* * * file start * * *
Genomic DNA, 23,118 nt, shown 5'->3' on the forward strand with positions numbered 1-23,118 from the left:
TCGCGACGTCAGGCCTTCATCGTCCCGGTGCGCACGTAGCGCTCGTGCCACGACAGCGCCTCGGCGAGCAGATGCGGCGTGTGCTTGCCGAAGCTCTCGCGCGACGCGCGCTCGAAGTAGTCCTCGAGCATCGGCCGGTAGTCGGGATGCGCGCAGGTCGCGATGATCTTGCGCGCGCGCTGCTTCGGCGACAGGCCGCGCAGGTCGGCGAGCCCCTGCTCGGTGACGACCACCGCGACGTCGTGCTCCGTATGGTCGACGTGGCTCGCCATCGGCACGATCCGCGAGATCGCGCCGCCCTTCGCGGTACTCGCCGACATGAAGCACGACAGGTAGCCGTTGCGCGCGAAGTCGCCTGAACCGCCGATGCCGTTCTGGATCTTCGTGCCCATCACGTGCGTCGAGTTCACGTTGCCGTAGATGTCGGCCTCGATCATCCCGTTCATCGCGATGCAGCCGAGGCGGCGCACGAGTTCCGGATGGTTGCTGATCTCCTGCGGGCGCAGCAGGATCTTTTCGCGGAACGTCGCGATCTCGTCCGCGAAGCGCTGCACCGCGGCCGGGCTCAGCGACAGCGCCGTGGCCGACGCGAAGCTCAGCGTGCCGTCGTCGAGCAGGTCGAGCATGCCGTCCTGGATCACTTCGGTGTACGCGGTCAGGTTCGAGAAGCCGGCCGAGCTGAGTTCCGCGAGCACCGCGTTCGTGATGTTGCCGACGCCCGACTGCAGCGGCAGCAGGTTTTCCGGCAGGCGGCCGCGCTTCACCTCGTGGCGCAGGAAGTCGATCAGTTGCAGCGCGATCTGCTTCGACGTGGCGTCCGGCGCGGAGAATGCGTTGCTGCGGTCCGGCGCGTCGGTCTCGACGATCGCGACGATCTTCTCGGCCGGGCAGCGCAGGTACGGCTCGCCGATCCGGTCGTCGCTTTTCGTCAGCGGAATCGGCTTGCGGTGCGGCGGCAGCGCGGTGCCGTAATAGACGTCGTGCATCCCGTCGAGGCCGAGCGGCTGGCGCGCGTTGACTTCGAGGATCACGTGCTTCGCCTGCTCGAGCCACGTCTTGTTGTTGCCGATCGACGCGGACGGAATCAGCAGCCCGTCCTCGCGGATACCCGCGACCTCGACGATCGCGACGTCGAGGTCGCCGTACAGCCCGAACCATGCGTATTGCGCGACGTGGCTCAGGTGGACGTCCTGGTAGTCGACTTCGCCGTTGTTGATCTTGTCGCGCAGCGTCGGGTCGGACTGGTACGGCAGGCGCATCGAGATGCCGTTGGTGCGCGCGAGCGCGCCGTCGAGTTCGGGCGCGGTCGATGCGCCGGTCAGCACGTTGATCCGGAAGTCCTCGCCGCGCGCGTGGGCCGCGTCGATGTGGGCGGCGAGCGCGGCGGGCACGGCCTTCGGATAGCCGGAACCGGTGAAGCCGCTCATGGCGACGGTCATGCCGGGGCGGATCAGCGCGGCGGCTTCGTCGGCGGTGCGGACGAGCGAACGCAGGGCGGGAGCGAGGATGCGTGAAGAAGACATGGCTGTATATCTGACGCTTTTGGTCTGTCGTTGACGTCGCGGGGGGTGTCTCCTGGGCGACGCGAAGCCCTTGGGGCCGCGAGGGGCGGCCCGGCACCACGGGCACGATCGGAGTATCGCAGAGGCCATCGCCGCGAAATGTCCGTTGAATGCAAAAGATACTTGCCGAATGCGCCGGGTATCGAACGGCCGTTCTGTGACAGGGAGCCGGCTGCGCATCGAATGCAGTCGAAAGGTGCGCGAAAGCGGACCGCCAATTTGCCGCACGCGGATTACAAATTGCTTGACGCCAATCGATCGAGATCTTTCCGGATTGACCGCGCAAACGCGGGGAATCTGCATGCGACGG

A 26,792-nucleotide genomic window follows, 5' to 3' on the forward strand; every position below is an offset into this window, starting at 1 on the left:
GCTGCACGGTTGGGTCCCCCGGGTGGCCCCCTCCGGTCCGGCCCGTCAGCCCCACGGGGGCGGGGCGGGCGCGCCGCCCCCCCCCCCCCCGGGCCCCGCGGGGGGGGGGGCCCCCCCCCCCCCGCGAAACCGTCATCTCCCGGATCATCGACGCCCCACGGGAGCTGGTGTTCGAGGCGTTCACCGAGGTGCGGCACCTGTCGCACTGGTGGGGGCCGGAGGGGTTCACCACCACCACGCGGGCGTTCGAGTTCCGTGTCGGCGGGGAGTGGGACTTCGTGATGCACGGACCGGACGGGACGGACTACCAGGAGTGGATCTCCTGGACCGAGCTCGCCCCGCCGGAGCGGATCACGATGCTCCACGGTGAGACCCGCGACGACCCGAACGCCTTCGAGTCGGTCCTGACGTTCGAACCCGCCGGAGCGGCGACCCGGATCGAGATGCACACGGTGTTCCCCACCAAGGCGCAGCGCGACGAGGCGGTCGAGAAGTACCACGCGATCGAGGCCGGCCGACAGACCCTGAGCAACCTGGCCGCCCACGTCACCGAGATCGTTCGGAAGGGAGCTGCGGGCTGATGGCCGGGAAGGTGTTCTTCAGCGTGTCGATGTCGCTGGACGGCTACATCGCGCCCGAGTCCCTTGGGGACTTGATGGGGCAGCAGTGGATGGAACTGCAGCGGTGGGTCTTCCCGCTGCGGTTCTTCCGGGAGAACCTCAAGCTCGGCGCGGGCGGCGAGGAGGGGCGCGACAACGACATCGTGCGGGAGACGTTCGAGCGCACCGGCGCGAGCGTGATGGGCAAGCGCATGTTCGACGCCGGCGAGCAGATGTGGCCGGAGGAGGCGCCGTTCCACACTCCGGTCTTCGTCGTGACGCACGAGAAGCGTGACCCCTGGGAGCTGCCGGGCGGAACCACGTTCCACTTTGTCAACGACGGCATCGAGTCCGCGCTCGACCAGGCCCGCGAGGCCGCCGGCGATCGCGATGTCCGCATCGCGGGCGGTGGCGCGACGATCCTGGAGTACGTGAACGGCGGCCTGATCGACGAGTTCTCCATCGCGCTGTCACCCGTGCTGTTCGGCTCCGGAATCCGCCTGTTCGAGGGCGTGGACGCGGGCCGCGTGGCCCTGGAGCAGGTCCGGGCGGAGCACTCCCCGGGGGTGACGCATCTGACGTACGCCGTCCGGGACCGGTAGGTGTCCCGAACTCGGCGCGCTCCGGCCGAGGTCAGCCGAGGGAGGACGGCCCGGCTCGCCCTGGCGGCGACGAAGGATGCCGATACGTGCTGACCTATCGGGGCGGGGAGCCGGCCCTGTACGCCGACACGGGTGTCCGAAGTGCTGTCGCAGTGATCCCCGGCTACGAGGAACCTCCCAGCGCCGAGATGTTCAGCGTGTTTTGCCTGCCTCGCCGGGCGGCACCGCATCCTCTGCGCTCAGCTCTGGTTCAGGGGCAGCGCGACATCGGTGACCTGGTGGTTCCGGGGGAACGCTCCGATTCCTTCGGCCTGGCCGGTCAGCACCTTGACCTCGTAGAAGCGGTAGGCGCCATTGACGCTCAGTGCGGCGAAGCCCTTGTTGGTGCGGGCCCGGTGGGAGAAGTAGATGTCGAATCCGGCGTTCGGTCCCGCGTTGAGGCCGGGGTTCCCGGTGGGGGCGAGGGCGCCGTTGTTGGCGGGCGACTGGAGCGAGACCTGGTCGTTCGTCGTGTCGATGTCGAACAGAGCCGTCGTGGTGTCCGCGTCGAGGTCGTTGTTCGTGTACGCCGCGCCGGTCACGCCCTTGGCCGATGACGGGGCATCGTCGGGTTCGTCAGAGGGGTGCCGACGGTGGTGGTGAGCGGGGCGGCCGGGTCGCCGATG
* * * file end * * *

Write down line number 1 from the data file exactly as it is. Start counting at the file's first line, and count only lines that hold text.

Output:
Genomic DNA, 23,118 nt, shown 5'->3' on the forward strand with positions numbered 1-23,118 from the left: